It’s not easy for anybody, and it takes some self-confidence to muster the humility. The more your husband feels respected, the more likely he is to feel that confidence.

3. Clean Up Your Side of the Street

When I first learned what respect looks like, I was pretty shocked at all the ways I wasn’t respectful.

If you’d asked me before that, I would have said I DID respect him. Except for how messy he was and how much TV he watched.

Which was not very respectful. At all.

But it was worse than that in my case. I was trying to help my husband all the time. Which meant he felt criticized all the time because that’s how “helpful” in wife language translates for husbands.

When I opened my eyes a little wider and got a glimpse of all the destruction in the wake of my disrespect, I realized I had plenty to apologize for.

Not that I felt like apologizing! I preferred pointing out what my husband should apologize to ME for, like the crusty old Muppets in the balcony on The Muppet Show.

But that never worked. It didn’t get me apologies, and it didn’t get me connection or feeling loved and desired.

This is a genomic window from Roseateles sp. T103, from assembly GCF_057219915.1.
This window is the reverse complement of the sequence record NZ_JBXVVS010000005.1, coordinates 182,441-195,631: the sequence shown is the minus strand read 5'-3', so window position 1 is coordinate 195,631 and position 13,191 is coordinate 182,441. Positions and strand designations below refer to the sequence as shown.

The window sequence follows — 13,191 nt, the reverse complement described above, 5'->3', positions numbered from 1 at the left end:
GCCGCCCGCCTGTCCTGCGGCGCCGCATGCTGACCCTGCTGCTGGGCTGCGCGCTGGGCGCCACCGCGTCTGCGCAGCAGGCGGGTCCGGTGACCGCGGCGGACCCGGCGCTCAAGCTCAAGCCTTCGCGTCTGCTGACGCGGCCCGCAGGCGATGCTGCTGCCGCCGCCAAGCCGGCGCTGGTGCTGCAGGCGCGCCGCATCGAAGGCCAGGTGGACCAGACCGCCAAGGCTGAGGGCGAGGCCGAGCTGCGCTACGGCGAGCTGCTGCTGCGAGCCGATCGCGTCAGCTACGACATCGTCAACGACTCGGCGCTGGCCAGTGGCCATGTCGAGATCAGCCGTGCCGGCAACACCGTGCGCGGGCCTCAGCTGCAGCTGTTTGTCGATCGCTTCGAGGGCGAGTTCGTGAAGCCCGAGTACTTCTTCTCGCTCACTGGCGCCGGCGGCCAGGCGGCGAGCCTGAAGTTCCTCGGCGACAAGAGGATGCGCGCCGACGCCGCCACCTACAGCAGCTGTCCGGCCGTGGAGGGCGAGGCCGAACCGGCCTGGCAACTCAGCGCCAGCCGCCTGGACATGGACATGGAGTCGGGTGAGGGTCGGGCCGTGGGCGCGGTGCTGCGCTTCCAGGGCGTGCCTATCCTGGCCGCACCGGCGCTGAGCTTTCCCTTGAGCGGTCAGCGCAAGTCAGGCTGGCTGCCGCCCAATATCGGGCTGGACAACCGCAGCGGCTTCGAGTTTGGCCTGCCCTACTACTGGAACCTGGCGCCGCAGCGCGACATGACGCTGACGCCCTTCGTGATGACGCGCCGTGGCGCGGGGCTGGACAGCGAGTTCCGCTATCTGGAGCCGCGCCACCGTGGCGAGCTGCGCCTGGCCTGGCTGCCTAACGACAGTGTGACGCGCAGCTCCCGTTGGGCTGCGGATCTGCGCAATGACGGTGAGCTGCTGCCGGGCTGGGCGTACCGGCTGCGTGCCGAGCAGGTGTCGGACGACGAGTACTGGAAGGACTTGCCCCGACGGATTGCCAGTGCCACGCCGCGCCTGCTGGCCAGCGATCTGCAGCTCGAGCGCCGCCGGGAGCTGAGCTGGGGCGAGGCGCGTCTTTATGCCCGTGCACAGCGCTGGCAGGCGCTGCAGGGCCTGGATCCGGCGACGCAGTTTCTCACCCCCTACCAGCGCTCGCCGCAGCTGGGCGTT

Once I turned my attention to cleaning up my own side of the street and found the willingness to apologize for the specific times I’d fallen short of my own standards, something shifted.

The culture in our relationship changed. The walls came down so fast it made me nervous in a butterflies-in-my-stomach way.

And in the tender space that remained, there were lots of apologies—mine and his.

The funny thing is that I no longer felt so attached to hearing those words.

Once I owned my own failings, the tension was broken.

I wasn’t nearly as fixated on him saying “I’m sorry.”

Suddenly I just wanted to sweep past what seemed like minor incidents and get back to feeling the good vibrations.

And today, that’s mostly what we do around here.

Now that we’re so used to holding hands, smooching and dancing in the living room, I’m quite sure that my husband didn’t mean to hurt me even when he does.

That makes an apology seem a lot less important than the other words I like to hear, like how much he loves me and how beautiful I am.

Who knew that getting myself to apologize would lead to the outcome I was craving.

I’m so sorry I didn’t know sooner.